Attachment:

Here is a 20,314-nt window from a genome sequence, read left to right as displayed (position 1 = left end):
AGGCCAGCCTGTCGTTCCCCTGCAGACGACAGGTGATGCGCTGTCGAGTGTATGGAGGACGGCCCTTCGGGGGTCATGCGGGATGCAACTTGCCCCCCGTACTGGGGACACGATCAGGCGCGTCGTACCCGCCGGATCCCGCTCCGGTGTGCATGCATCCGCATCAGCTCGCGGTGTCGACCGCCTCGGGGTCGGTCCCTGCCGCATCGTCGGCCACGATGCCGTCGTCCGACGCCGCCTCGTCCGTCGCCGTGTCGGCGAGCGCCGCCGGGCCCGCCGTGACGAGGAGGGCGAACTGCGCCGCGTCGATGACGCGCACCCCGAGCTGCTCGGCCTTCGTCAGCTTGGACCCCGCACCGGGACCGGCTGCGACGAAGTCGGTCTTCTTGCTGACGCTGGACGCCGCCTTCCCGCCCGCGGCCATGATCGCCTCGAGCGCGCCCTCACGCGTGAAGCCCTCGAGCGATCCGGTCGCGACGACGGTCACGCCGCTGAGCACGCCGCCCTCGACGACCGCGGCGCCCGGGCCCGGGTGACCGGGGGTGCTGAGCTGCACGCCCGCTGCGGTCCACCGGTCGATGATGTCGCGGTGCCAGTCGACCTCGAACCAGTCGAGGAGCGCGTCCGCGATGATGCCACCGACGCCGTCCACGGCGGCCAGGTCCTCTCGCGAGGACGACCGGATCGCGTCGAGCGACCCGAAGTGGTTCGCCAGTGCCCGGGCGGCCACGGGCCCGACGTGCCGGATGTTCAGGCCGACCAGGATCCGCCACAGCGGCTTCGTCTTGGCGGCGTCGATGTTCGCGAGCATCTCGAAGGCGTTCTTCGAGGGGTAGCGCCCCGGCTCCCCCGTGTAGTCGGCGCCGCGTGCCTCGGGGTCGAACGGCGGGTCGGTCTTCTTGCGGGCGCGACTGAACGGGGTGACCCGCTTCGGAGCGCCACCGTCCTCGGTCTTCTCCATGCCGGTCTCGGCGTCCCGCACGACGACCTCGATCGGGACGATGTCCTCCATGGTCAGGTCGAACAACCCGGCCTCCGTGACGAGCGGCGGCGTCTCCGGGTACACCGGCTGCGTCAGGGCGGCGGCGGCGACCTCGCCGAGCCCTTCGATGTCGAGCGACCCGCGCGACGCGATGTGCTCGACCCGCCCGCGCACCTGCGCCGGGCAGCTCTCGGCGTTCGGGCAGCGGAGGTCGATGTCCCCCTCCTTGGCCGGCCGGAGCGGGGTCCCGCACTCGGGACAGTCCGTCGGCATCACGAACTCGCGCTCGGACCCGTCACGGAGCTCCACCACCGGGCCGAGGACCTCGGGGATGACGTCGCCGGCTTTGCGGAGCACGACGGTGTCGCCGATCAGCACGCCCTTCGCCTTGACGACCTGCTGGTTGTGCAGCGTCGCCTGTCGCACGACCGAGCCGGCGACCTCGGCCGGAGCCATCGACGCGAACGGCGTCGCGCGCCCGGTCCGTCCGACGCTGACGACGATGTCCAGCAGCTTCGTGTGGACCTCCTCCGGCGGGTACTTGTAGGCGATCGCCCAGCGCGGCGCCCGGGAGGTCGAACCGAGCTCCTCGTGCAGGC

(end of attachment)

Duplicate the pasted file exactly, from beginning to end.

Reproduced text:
Here is a 20,314-nt window from a genome sequence, read left to right as displayed (position 1 = left end):
AGGCCAGCCTGTCGTTCCCCTGCAGACGACAGGTGATGCGCTGTCGAGTGTATGGAGGACGGCCCTTCGGGGGTCATGCGGGATGCAACTTGCCCCCCGTACTGGGGACACGATCAGGCGCGTCGTACCCGCCGGATCCCGCTCCGGTGTGCATGCATCCGCATCAGCTCGCGGTGTCGACCGCCTCGGGGTCGGTCCCTGCCGCATCGTCGGCCACGATGCCGTCGTCCGACGCCGCCTCGTCCGTCGCCGTGTCGGCGAGCGCCGCCGGGCCCGCCGTGACGAGGAGGGCGAACTGCGCCGCGTCGATGACGCGCACCCCGAGCTGCTCGGCCTTCGTCAGCTTGGACCCCGCACCGGGACCGGCTGCGACGAAGTCGGTCTTCTTGCTGACGCTGGACGCCGCCTTCCCGCCCGCGGCCATGATCGCCTCGAGCGCGCCCTCACGCGTGAAGCCCTCGAGCGATCCGGTCGCGACGACGGTCACGCCGCTGAGCACGCCGCCCTCGACGACCGCGGCGCCCGGGCCCGGGTGACCGGGGGTGCTGAGCTGCACGCCCGCTGCGGTCCACCGGTCGATGATGTCGCGGTGCCAGTCGACCTCGAACCAGTCGAGGAGCGCGTCCGCGATGATGCCACCGACGCCGTCCACGGCGGCCAGGTCCTCTCGCGAGGACGACCGGATCGCGTCGAGCGACCCGAAGTGGTTCGCCAGTGCCCGGGCGGCCACGGGCCCGACGTGCCGGATGTTCAGGCCGACCAGGATCCGCCACAGCGGCTTCGTCTTGGCGGCGTCGATGTTCGCGAGCATCTCGAAGGCGTTCTTCGAGGGGTAGCGCCCCGGCTCCCCCGTGTAGTCGGCGCCGCGTGCCTCGGGGTCGAACGGCGGGTCGGTCTTCTTGCGGGCGCGACTGAACGGGGTGACCCGCTTCGGAGCGCCACCGTCCTCGGTCTTCTCCATGCCGGTCTCGGCGTCCCGCACGACGACCTCGATCGGGACGATGTCCTCCATGGTCAGGTCGAACAACCCGGCCTCCGTGACGAGCGGCGGCGTCTCCGGGTACACCGGCTGCGTCAGGGCGGCGGCGGCGACCTCGCCGAGCCCTTCGATGTCGAGCGACCCGCGCGACGCGATGTGCTCGACCCGCCCGCGCACCTGCGCCGGGCAGCTCTCGGCGTTCGGGCAGCGGAGGTCGATGTCCCCCTCCTTGGCCGGCCGGAGCGGGGTCCCGCACTCGGGACAGTCCGTCGGCATCACGAACTCGCGCTCGGACCCGTCACGGAGCTCCACCACCGGGCCGAGGACCTCGGGGATGACGTCGCCGGCTTTGCGGAGCACGACGGTGTCGCCGATCAGCACGCCCTTCGCCTTGACGACCTGCTGGTTGTGCAGCGTCGCCTGTCGCACGACCGAGCCGGCGACCTCGGCCGGAGCCATCGACGCGAACGGCGTCGCGCGCCCGGTCCGTCCGACGCTGACGACGATGTCCAGCAGCTTCGTGTGGACCTCCTCCGGCGGGTACTTGTAGGCGATCGCCCAGCGCGGCGCCCGGGAGGTCGAACCGAGCTCCTCGTGCAGGC